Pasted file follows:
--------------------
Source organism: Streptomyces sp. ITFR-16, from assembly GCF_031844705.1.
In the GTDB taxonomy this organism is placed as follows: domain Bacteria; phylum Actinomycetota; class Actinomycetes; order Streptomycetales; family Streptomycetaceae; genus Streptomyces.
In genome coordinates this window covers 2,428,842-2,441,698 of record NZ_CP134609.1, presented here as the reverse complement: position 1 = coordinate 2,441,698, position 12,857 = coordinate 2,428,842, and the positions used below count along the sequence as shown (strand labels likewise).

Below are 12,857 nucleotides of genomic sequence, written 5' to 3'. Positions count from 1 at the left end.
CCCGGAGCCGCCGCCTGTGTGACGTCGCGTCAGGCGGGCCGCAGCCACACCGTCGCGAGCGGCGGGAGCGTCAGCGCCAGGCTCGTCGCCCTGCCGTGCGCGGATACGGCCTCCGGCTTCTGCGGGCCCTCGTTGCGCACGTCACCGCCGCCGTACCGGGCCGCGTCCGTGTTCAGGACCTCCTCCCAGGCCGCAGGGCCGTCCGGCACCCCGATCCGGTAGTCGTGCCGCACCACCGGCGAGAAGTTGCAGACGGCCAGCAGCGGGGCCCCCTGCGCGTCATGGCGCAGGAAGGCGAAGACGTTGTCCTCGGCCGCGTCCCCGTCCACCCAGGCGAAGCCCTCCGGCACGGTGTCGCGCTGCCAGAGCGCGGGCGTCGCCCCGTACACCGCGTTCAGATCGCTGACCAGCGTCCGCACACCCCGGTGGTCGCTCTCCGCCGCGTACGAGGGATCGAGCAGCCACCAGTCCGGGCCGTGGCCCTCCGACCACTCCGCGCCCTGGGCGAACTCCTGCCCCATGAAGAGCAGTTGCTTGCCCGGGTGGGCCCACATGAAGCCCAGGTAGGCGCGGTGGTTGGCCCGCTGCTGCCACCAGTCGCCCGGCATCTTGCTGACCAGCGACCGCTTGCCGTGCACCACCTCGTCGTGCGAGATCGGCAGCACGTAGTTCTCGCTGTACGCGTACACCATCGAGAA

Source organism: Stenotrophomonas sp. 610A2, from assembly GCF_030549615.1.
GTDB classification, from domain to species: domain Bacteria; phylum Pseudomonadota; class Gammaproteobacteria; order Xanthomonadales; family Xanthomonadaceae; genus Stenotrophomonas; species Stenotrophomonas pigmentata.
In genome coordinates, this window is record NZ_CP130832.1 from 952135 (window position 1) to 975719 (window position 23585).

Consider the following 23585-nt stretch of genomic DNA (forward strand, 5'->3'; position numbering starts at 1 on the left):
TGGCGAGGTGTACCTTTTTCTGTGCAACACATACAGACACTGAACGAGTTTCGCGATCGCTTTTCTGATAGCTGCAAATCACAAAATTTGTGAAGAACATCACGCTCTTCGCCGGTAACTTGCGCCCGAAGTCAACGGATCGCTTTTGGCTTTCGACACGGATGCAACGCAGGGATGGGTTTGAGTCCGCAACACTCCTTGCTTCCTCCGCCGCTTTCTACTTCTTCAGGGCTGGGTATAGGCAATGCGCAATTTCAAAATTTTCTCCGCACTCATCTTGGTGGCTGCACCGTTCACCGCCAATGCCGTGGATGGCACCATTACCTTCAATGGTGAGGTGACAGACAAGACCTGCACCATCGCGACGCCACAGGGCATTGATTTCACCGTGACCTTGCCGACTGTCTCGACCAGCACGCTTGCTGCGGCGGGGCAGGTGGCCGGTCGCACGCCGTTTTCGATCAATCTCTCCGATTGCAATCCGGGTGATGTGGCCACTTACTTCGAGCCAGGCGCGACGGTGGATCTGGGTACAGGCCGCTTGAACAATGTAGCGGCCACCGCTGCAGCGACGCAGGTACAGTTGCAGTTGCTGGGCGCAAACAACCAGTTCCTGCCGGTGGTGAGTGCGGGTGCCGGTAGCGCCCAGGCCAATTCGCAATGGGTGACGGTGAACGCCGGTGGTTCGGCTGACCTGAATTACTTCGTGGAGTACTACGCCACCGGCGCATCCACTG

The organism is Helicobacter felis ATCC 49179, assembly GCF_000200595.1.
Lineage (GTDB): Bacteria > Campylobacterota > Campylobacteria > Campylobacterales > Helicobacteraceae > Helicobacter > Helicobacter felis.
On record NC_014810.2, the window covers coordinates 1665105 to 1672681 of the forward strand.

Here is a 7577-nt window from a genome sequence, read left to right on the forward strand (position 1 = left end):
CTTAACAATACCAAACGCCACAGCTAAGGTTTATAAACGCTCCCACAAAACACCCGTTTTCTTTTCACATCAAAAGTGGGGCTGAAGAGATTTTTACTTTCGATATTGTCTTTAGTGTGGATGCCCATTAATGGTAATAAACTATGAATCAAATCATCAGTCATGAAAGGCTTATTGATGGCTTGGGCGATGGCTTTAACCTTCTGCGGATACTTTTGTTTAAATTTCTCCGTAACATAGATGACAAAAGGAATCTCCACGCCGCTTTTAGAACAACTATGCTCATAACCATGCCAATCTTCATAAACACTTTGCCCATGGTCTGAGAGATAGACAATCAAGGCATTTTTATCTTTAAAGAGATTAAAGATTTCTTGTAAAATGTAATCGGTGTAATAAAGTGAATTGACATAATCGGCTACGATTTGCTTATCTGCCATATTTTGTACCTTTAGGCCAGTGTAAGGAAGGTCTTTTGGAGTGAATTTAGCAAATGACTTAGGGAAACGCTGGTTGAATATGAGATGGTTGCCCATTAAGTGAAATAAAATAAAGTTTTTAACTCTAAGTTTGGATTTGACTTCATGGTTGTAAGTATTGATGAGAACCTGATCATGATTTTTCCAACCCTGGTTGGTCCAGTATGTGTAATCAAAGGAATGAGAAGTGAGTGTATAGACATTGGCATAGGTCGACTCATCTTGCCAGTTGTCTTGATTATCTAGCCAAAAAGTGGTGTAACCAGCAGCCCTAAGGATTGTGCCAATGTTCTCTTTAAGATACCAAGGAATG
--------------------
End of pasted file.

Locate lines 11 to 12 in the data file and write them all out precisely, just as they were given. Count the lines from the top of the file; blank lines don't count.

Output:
The organism is Helicobacter felis ATCC 49179, assembly GCF_000200595.1.
Lineage (GTDB): Bacteria > Campylobacterota > Campylobacteria > Campylobacterales > Helicobacteraceae > Helicobacter > Helicobacter felis.